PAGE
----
Researchers from Cleveland Clinic have found that better cardiorespiratory fitness leads to longer life, with no limit on the positive effects of aerobic fitness.
They retrospectively studied 122,007 patients who underwent treadmill exercise testing at Cleveland Clinic between Jan. 1, 1991, and Dec. 31, 2014, to measure all-cause mortality relating to the benefits of exercise and fitness. The paper was published on October 19, 2018 in the Journal of the American Medical Association Network Open.
Researchers found that increased cardiorespiratory fitness was directly associated with reduced long-term mortality, with no limit on the positive effects of aerobic fitness. Extreme aerobic fitness was associated with the greatest benefit, particularly in older patients (70 and older) and in those with hypertension.
“Aerobic fitness is something that most patients can control. And we found in our study there is no limit to how much exercise is too much,” said Wael Jaber, M.D., Cleveland Clinic.
Recent observational studies19–22 have described adverse cardiovascular findings associated with habitual vigorous exercise and have raised new questions regarding the benefits of exercise and fitness. But this latest study found that extreme fitness provided additional survival benefit over more modest levels of fitness.
“We were particularly interested in the relationship between extremely high fitness and mortality” said Kyle Mandsager, M.D.
The patients were divided into five performance groups – elite, high, above average, below average and low. Elite performers were having aerobic fitness in the top two and half percent by age and gender, and demonstrated fitness levels comparable to endurance athletes. Long-term survival was adjusted for a patient’s age, sex, height, weight, BMI, medications and comorbidities.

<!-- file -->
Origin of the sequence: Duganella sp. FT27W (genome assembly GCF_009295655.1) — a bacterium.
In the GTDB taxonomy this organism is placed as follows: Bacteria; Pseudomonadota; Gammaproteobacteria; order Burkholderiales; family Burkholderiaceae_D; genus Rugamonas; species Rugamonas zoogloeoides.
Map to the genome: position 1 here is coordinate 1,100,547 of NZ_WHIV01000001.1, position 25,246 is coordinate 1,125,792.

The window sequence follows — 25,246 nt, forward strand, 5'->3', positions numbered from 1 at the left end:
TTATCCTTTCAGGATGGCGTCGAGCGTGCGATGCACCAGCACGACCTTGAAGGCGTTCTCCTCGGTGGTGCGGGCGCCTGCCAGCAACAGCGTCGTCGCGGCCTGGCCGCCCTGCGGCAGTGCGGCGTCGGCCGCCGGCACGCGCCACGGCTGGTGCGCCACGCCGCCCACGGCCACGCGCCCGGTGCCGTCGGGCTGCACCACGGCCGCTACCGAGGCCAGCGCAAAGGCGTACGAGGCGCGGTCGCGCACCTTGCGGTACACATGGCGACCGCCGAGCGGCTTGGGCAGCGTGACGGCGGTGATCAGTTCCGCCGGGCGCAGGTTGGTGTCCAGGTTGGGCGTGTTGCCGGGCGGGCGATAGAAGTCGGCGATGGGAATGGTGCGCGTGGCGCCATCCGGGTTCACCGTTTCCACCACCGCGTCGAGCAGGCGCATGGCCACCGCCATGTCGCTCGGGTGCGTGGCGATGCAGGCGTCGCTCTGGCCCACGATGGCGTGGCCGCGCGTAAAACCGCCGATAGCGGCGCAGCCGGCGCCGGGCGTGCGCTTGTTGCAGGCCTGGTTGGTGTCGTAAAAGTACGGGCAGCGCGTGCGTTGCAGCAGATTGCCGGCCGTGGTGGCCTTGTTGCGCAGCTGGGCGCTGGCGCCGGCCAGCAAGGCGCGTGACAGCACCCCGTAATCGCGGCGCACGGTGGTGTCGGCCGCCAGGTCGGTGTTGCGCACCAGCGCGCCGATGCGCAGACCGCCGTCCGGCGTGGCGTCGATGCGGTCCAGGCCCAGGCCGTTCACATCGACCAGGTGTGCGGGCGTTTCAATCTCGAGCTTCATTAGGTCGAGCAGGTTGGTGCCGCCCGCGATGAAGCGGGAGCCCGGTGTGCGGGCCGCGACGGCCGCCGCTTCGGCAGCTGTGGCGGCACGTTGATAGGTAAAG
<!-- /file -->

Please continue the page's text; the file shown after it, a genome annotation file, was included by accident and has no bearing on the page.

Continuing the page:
On analysis by age, the survival benefit of elite versus high performance was most notable in older patients. In those over the age of 70, elite performers had a nearly 30 percent reduced risk of mortality compared to high performers. In younger age groups there was no statistical difference in outcomes between elite and high performers.
On analysis by comorbidities, all-cause mortality inversely related to cardiorespiratory fitness and was lowest in the elite performers. For those patients with hypertension, the elite performers again showed a nearly 30 percent reduction in all-cause mortality compared to high performers. For all other comorbidity subgroups there was no statistical difference in survival rates between the elite and high performers.
Here one must understand that this study analyzed findings over a large population, and individuals should always check with their doctor before joining an exercise program.
Cardiorespiratory fitness is a modifiable indicator of long-term mortality, and health care professionals should encourage patients to achieve and maintain high levels of fitness.